The "Trump Tariff"
My go-to source for respectable Trump-friendly political news has become Investor's Business Daily. Unlike the WSJ, this business rag is actually hawkish on illegal immigration, at least to a point. But with all of the Trump love I find on its pages I have felt a certain unease with my earlier characterization of the source as "respectable." My blog brother has withheld any ad hominem dismissals thus far, but I have imagined such being drafted and saved for my post that finally broke open the dam of his disapprobation. (Yes, past tense, by way of foreshadowing.)
Fortunately I can now offer proof that IBD's editors are not closet Breitbart hacks, with the opinion piece Will The Border Tax Work? Nobody Knows, Which Is Why It's A Bad Idea.
The tax is part of a wholesale rewrite of the corporate tax code proposed by the House GOP leadership, which they say will vastly simplify taxes, lower rates, increase exports, and help grow the economy.
The plan would swap the current 35% corporate income tax for a 20% consumption tax - or in policy-geek-speak "a destination-based cash flow tax." Because exports are consumed abroad, they'd be exempt from the tax. Imports, however, would face a 20% "border adjustment tax."
The idea has generated lots of attacks, including from this page, as well as claims that it would violate the terms of the WTO, hurt retailers like Best Buy and Target that rely heavily on imported goods, even hurt tourism.
The biggest problem with this tax reform, nobody has any idea what it will do. That's the conclusion of researchers at the Mercatus Center at George Mason University, who point out that because it's an entirely novel idea, "there are no real-world examples of a destination-based cash flow tax."
Its impact "on economies, exchange rates and trade balances is purely theoretical." The authors go on to explain these uncertainties in great detail.
The bottom line is that "the economics of this new tax proposal are poorly understood, and it presents unnecessary risks to the U.S. economy."
So there you go, the boys at IBD are not the protectionist, economic nationalists that anyone who misses a chance to vilify the new president are immediately assumed to be, at least by some. Instead, they pine for some good old fashioned corporate tax reform:
All we need to do is follow the lead of our big trading partners: Sharply lower the corporate income tax rate and eliminate loopholes to broaden the base. The foreign earnings problems can be solved by "territorial" tax - which all but six OECD countries have adopted and which exempts foreign earnings from domestic taxes.
I'm not sure but I think this "territorial" tax amounts to a tax cut on U.S. corporations, to the extent they earn profits abroad. Which means it is revenue negative. Which means the static scorers in the CBO are going to put it in the column that Democratic legislators call "government spending." Which is why the House of Representatives wanted the border adjustment tax in the first place. Sigh.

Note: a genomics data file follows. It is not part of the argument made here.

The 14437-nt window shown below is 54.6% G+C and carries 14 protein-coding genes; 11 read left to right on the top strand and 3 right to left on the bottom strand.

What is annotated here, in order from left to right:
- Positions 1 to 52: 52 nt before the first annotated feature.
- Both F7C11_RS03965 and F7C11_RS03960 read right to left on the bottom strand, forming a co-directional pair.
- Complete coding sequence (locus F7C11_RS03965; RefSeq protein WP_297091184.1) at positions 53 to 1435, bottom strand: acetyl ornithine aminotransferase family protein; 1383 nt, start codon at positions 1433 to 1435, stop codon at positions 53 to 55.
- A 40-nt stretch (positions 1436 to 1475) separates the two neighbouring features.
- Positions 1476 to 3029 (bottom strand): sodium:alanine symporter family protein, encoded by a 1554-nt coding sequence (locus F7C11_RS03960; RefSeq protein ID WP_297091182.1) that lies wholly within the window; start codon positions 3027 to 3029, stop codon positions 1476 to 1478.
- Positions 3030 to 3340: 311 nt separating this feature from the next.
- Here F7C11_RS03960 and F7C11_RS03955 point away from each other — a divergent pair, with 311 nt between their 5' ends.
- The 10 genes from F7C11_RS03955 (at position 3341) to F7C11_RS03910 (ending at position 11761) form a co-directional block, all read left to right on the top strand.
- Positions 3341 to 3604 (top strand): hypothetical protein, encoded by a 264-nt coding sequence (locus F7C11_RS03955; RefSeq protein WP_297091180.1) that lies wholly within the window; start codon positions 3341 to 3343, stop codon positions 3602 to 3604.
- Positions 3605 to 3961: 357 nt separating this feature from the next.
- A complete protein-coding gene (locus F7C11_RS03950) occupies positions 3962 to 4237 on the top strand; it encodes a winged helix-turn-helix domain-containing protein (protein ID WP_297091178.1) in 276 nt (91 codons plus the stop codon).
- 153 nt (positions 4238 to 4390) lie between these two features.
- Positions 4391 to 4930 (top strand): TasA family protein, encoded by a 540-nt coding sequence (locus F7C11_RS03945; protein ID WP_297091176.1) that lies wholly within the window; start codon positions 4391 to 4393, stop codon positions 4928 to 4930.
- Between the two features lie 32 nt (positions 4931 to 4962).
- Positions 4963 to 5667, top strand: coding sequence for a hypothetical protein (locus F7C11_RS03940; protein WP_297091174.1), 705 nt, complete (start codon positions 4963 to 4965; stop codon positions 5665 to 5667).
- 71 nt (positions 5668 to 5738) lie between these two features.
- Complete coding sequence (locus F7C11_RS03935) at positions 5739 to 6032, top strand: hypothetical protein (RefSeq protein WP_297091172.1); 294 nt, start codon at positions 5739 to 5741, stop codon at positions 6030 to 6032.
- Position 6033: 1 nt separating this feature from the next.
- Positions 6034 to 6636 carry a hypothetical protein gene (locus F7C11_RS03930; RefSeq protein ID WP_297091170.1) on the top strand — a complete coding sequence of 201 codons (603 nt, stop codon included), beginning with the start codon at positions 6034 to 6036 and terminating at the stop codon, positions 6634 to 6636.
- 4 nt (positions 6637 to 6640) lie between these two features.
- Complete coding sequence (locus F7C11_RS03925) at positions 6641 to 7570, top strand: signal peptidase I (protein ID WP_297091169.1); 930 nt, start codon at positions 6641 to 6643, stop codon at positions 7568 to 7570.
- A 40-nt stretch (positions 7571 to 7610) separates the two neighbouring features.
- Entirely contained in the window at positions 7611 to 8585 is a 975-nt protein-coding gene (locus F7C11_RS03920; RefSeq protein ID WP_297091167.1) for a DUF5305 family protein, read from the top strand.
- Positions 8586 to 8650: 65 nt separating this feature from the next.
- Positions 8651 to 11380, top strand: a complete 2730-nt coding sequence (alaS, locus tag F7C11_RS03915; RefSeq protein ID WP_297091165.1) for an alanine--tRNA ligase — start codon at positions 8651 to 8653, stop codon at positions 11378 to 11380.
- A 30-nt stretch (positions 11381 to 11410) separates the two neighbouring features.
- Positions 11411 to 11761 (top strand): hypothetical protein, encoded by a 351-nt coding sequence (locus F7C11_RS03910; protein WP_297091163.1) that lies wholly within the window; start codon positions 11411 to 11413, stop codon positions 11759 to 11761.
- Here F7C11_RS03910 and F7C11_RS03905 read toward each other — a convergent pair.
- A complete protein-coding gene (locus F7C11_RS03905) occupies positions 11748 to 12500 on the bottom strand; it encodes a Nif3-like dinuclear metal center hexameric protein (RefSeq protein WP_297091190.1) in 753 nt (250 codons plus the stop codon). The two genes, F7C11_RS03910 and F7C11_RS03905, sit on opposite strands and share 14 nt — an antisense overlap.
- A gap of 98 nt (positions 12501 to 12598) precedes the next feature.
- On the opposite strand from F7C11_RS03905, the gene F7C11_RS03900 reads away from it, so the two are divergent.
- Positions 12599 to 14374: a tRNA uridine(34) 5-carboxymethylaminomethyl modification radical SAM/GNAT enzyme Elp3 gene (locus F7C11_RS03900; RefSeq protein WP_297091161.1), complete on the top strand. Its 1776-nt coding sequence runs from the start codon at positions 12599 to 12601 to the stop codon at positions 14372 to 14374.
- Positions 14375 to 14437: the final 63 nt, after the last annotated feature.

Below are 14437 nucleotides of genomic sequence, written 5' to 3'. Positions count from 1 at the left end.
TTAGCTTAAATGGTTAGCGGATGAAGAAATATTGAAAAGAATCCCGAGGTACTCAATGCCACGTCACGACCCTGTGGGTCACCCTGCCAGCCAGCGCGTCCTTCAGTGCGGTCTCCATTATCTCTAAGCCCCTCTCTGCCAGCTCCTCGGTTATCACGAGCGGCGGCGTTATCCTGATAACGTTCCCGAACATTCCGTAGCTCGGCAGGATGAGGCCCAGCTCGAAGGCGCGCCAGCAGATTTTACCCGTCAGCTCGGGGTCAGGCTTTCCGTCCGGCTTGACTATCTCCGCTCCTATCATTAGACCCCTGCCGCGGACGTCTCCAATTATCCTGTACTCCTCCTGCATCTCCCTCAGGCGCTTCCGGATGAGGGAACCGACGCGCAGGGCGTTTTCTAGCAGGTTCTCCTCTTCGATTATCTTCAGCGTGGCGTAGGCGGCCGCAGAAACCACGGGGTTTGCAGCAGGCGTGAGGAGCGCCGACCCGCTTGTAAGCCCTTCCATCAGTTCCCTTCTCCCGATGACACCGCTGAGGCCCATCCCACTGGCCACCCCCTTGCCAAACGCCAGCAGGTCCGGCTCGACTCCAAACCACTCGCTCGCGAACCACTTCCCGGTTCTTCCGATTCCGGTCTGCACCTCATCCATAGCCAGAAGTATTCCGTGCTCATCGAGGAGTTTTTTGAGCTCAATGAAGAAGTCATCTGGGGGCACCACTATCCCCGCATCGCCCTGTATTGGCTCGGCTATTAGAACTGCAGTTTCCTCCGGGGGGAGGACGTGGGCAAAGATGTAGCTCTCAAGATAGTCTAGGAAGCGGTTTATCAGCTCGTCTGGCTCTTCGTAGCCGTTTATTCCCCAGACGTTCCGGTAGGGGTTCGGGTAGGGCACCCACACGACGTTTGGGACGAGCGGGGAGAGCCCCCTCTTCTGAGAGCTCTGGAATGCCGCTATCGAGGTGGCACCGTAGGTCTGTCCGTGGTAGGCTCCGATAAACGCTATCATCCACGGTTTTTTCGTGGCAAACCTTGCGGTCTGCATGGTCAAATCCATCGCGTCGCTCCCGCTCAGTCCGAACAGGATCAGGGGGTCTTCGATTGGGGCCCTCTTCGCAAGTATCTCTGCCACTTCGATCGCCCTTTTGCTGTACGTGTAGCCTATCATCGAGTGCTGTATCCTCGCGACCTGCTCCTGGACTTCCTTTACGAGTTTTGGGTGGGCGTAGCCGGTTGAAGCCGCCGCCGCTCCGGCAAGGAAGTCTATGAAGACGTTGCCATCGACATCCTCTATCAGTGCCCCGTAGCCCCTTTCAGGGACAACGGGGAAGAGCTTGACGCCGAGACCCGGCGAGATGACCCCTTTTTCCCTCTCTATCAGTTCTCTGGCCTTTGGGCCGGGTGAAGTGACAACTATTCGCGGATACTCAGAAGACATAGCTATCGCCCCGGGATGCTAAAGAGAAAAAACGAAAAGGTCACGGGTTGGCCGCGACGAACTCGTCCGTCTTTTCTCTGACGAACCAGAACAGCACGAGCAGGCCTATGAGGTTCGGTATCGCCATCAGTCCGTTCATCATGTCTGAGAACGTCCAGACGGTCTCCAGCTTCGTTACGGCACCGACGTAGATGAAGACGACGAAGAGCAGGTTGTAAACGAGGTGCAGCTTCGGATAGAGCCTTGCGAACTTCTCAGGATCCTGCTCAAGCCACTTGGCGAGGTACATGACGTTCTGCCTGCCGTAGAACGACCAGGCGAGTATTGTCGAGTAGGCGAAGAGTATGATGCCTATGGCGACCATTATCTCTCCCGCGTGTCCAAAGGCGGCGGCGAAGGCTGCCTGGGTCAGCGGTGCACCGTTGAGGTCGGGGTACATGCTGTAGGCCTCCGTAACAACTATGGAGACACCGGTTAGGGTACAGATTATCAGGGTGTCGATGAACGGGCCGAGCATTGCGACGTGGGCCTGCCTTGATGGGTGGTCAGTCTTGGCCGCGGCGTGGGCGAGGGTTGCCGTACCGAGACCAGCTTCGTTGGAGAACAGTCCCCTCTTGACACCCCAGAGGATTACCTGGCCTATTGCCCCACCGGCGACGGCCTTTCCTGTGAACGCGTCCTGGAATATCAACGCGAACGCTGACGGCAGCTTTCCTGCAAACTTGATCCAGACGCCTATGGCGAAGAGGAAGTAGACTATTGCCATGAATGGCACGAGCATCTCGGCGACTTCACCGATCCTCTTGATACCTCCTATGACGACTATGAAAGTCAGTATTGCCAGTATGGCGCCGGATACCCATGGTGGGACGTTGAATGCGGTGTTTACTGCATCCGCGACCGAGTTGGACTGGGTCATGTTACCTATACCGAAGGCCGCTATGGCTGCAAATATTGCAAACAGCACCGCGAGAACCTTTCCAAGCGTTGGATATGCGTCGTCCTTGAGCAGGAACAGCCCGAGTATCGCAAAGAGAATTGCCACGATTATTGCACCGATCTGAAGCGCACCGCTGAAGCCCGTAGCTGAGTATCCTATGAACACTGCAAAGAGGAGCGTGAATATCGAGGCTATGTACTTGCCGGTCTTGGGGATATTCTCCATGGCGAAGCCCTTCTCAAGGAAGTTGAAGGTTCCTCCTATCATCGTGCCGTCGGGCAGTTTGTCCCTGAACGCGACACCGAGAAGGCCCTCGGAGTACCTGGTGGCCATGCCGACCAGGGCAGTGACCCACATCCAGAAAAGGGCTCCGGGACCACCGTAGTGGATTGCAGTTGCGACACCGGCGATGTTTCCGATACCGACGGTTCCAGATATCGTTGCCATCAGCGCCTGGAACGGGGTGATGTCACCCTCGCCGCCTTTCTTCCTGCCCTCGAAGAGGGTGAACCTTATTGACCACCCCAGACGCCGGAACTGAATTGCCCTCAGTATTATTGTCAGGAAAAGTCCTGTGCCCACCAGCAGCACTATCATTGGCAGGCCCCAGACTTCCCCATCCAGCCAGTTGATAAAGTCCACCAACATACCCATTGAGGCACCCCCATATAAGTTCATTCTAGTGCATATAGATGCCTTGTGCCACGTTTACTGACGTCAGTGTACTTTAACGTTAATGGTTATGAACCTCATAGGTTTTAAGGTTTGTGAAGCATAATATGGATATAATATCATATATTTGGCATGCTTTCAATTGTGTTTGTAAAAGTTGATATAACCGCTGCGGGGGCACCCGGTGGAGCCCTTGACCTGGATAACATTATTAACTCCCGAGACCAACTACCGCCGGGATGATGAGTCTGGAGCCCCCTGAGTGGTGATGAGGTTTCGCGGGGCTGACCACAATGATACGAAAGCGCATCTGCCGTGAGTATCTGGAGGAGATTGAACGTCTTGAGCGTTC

I'll try to end on a good note. At least we have these tea leaves to read from the White House:
Trump has been hot and cold about the border adjustment tax. On Thursday, he told Reuters that he thought the tax "could lead to a lot more jobs in the United States." On Friday, Trump's top economic advisor reportedly said it was a nonstarter.
The Art of the Deal.
Posted by JohnGalt at 7:00 PM
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Maybe I don't understand but who says its never been tried? I deal with it every day. In Colorado its called a USE TAX and the City of Northglenn I'm sure among others has a nasty one.
Au contraire! I am a huge fan of IBD, their Ed Page, and their Facebook live market updates. Enough that I feel a bit a bit guilty for enjoying so much free content without subscribing. But -- Jeeburz -- Rupert is bleeding me so dry for the WSJ these days, I don't have a couple coppers to rub together for any other source. (Kidding but not kidding, the days of inexpensive digital-only subscriptions is long past. Without Taranto's BOTW this might be my last year.)
I'll say that the WSJ Ed Page is too hawkish. I'm still a "Deepak Lal libertarian" preferring a much more muscular foreign policy than my libertarian buddies. But the WSJ has a bomb early, bomb often mentality that disturbs. And they're East Coast elitists on guns. They're squishy on drugs. I am by no means all in.
But they have led the way on free trade and immigration. They called out President Clinton for his failure to denounce the anti-globalization Seattle protesters in 1999, rightly celebrating his trade achievements although they opposed most of his other policies.
We love consistent philosophy and reason 'round here. The exact methods and scale of protectionism is as yet undetermined. But the President's belief that it is ipso facto better to build air conditioners in Indiana than Mexico will ultimately lead to some bad outcomes.
October 21, 2016
Otequay of the Ayday
The establishment also recoiled in horror from Milwaukee Sheriff Dave Clarke's declaration that it is now "torches and pitchforks time."
Yet, some of us recall another time, when Supreme Court Justice William O. Douglas wrote in "Points of Rebellion":
"We must realize that today's Establishment is the new George III. Whether it will continue to adhere to his tactics, we do not know. If it does, the redress, honored in tradition, is also revolution."
Baby-boomer radicals loved it, raising their fists in defiance of Richard Nixon and Spiro Agnew.
But now that it is the populist-nationalist right that is moving beyond the niceties of liberal democracy to save the America they love, elitist enthusiasm for "revolution" seems more constrained.
What goes around comes around.
Patrick J. Buchanan - An Establishment in Panic
Posted by JohnGalt at 4:22 PM
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